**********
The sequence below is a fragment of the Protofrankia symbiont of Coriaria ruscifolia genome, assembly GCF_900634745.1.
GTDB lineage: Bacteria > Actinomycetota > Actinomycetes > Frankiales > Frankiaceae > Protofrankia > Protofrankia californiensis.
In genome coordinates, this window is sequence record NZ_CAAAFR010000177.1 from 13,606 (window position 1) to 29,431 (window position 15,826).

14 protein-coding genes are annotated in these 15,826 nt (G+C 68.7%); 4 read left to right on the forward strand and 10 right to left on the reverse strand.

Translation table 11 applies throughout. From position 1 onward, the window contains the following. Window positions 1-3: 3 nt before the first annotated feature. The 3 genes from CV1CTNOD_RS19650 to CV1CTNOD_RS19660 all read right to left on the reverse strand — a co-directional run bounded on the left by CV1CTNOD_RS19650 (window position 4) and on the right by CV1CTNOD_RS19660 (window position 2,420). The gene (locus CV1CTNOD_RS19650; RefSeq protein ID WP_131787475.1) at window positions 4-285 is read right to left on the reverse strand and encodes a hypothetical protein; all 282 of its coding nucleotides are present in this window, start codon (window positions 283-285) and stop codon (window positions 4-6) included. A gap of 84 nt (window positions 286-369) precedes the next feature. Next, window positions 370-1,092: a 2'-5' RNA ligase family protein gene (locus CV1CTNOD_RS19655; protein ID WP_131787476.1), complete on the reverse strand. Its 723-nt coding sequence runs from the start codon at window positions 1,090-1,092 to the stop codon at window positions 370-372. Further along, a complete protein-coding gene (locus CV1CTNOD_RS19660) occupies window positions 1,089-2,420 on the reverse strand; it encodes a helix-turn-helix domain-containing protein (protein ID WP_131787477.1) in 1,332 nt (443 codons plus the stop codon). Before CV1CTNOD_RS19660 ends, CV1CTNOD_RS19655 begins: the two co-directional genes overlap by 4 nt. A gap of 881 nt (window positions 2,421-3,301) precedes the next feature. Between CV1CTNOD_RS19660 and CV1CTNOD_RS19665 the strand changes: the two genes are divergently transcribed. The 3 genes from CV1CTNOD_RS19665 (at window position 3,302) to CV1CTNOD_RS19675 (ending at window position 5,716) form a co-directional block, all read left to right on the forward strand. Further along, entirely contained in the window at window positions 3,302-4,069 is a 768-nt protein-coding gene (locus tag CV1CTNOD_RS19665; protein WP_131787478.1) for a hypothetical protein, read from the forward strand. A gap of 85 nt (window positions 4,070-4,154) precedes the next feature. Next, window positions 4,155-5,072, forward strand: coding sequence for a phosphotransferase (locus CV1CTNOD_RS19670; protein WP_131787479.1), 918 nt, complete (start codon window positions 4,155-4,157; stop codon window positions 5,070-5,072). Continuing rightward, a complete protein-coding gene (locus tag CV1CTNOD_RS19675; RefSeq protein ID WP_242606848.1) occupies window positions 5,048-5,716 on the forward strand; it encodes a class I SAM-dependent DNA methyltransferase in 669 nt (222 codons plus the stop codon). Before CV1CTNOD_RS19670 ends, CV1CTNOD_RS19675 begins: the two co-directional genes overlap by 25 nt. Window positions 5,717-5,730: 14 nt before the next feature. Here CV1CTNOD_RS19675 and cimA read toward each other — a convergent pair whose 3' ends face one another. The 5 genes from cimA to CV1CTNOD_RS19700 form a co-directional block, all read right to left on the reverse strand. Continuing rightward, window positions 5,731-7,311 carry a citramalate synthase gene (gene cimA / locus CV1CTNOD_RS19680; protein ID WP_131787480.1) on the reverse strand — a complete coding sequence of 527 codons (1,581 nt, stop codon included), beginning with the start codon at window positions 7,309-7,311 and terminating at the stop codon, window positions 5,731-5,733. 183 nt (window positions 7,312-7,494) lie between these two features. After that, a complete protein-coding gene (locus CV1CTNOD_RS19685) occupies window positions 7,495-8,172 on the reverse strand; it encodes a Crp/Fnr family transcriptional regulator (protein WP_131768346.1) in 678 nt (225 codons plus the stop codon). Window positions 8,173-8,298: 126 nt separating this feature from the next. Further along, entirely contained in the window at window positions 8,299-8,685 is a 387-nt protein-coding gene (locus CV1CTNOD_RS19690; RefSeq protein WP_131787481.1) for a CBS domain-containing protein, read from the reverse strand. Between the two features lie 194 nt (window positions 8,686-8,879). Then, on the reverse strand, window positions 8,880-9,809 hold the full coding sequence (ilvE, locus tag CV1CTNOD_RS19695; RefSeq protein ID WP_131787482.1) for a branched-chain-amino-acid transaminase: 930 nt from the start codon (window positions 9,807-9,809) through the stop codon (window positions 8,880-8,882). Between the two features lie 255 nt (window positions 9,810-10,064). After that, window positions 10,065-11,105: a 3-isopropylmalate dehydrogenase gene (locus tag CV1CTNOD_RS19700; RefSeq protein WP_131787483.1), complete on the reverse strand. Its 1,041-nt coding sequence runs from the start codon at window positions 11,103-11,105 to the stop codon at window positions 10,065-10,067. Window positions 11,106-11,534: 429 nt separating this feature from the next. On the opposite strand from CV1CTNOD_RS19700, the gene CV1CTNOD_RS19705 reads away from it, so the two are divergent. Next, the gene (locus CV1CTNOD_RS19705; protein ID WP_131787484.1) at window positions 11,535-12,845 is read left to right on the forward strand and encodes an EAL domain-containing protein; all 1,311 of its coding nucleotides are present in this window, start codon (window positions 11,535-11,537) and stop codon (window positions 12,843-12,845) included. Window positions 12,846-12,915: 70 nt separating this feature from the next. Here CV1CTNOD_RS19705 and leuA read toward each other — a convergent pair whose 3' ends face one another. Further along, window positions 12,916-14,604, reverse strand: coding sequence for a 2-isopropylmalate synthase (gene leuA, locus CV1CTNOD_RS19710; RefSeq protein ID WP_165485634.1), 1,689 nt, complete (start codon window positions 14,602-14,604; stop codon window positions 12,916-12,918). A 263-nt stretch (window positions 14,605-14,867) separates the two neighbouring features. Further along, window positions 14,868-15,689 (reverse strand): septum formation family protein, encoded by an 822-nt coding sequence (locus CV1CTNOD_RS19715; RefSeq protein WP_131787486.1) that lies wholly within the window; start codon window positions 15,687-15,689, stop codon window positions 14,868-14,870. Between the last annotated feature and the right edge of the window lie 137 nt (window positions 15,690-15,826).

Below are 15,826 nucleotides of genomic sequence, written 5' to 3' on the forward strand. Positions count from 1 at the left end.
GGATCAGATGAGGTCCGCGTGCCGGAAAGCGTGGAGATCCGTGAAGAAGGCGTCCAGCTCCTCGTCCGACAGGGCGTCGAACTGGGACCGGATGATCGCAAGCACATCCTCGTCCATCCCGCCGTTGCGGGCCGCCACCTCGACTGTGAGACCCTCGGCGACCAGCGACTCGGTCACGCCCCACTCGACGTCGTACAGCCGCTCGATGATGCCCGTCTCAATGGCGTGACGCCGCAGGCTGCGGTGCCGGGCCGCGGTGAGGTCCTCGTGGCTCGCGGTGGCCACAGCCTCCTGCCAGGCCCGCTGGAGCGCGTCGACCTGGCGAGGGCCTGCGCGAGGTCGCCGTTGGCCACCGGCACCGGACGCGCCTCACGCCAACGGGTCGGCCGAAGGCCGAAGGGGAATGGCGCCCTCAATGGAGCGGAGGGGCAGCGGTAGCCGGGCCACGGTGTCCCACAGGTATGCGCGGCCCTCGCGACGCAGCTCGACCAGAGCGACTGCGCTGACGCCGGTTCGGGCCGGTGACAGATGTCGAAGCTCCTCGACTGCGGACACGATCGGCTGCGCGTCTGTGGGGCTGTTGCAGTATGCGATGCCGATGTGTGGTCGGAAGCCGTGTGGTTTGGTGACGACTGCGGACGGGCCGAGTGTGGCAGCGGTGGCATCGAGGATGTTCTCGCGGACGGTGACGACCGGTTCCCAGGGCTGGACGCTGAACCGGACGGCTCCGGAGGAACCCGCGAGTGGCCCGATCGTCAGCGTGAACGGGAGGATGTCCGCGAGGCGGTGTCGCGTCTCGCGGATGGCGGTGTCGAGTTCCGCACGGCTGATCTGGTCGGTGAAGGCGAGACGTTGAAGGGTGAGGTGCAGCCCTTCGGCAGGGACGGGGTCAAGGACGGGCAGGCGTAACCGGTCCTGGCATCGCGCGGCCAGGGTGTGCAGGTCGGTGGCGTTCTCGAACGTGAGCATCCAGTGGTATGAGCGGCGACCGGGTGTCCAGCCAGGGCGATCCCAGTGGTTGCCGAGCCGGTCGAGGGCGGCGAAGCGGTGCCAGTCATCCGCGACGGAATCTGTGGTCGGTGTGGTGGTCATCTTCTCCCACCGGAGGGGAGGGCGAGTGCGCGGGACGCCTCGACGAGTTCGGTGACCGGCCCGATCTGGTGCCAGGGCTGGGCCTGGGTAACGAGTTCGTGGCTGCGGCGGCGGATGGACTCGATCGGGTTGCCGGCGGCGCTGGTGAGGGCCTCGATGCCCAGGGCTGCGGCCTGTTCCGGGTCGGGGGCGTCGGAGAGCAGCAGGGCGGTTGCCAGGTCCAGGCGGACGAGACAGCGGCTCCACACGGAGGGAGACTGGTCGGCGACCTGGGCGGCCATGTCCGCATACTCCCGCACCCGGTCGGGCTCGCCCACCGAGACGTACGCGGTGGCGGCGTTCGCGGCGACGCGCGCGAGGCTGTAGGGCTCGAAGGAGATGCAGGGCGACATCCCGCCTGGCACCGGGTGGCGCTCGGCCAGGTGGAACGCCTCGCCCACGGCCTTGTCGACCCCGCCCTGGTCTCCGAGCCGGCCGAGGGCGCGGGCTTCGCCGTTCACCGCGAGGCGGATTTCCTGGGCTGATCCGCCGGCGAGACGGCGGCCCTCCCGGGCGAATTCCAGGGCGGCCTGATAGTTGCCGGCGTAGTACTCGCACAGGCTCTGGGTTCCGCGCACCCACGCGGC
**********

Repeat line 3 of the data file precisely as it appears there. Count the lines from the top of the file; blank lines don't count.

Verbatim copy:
In genome coordinates, this window is sequence record NZ_CAAAFR010000177.1 from 13,606 (window position 1) to 29,431 (window position 15,826).